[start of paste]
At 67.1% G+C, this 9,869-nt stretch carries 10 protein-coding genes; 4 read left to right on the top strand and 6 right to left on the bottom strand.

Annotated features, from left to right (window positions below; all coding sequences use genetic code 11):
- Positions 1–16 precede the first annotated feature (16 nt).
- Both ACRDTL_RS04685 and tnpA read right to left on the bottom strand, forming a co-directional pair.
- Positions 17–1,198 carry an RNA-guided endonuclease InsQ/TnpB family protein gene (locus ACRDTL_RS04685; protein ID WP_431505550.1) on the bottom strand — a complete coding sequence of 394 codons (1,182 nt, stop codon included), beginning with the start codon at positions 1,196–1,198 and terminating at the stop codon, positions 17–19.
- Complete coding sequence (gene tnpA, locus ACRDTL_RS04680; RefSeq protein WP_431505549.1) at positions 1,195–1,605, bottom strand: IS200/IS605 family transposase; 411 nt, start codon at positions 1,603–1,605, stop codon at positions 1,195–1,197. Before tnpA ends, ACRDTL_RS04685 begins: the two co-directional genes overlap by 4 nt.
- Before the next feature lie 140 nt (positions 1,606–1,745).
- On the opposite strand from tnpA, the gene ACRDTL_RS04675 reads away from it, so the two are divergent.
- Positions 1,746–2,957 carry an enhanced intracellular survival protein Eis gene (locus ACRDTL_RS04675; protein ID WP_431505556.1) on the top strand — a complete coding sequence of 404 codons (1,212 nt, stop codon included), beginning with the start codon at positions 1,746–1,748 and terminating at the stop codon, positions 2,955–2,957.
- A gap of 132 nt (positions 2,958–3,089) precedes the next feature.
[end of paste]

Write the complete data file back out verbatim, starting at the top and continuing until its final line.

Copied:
At 67.1% G+C, this 9,869-nt stretch carries 10 protein-coding genes; 4 read left to right on the top strand and 6 right to left on the bottom strand.

Annotated features, from left to right (window positions below; all coding sequences use genetic code 11):
- Positions 1–16 precede the first annotated feature (16 nt).
- Both ACRDTL_RS04685 and tnpA read right to left on the bottom strand, forming a co-directional pair.
- Positions 17–1,198 carry an RNA-guided endonuclease InsQ/TnpB family protein gene (locus ACRDTL_RS04685; protein ID WP_431505550.1) on the bottom strand — a complete coding sequence of 394 codons (1,182 nt, stop codon included), beginning with the start codon at positions 1,196–1,198 and terminating at the stop codon, positions 17–19.
- Complete coding sequence (gene tnpA, locus ACRDTL_RS04680; RefSeq protein WP_431505549.1) at positions 1,195–1,605, bottom strand: IS200/IS605 family transposase; 411 nt, start codon at positions 1,603–1,605, stop codon at positions 1,195–1,197. Before tnpA ends, ACRDTL_RS04685 begins: the two co-directional genes overlap by 4 nt.
- Before the next feature lie 140 nt (positions 1,606–1,745).
- On the opposite strand from tnpA, the gene ACRDTL_RS04675 reads away from it, so the two are divergent.
- Positions 1,746–2,957 carry an enhanced intracellular survival protein Eis gene (locus ACRDTL_RS04675; protein ID WP_431505556.1) on the top strand — a complete coding sequence of 404 codons (1,212 nt, stop codon included), beginning with the start codon at positions 1,746–1,748 and terminating at the stop codon, positions 2,955–2,957.
- A gap of 132 nt (positions 2,958–3,089) precedes the next feature.